Once you have ARMA errors, it is not a simple linear regression any more. So you would have to define what you mean by $R^2$. Perhaps the squared correlation of fitted to actuals? In that case:
fitted() function will only work if you have loaded the
forecast package, but it looks like you have already done that judging from the output in your question.
In your case, you don't have ARMA errors, but you do have differencing. So it is equivalent to the linear model
b <- lm(diff(x3) ~ diff(dummy) - 1)
Estimate Std. Error t value Pr(>|t|)
diff(dummy) 17.766 1.149 15.46 <2e-16 ***
Signif. codes: 0 ‘***’ 0.001 ‘**’ 0.01 ‘*’ 0.05 ‘.’ 0.1 ‘ ’ 1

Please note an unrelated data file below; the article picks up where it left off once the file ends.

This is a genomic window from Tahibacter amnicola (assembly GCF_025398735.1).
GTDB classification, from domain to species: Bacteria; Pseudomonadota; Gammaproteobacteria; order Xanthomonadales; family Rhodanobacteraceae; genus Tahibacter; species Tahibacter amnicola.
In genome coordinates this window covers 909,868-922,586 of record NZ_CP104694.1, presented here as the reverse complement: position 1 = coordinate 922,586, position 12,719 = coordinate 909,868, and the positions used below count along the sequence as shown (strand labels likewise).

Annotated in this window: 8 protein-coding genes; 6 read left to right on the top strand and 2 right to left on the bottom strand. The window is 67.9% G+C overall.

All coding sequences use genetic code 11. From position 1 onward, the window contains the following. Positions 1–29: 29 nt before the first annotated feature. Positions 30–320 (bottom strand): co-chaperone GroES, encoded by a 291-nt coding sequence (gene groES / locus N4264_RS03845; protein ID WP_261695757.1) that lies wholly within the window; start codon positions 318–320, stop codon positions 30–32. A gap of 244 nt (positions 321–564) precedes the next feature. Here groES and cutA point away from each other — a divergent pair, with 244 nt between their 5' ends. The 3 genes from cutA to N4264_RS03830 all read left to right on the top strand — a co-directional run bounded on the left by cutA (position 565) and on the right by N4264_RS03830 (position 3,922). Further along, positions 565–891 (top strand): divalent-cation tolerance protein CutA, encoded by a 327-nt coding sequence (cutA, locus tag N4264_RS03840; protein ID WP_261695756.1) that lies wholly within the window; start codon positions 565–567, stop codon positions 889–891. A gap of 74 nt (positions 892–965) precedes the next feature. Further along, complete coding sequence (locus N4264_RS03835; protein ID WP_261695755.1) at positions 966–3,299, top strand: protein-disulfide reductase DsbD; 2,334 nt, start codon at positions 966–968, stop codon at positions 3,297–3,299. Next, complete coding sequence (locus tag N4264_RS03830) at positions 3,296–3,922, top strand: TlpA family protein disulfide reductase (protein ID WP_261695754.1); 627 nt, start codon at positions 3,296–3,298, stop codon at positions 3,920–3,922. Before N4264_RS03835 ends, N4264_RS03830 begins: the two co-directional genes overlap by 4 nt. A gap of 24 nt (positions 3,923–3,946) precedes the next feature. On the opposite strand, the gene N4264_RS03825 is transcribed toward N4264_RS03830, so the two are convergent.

Residual standard error: 1.149 on 98 degrees of freedom
Multiple R-squared: 0.7092, Adjusted R-squared: 0.7062
F-statistic: 239 on 1 and 98 DF, p-value: < 2.2e-16
Of course, that is a very different value of $R^2$ than just using the correlations as above because it is now being computed on the differences.
You will need define what you mean by $R^2$, and what you want to use it for. Once you move away from the usual regression set up with an intercept and iid errors, $R^2$ ceases to be uniquely defined and is not particularly useful.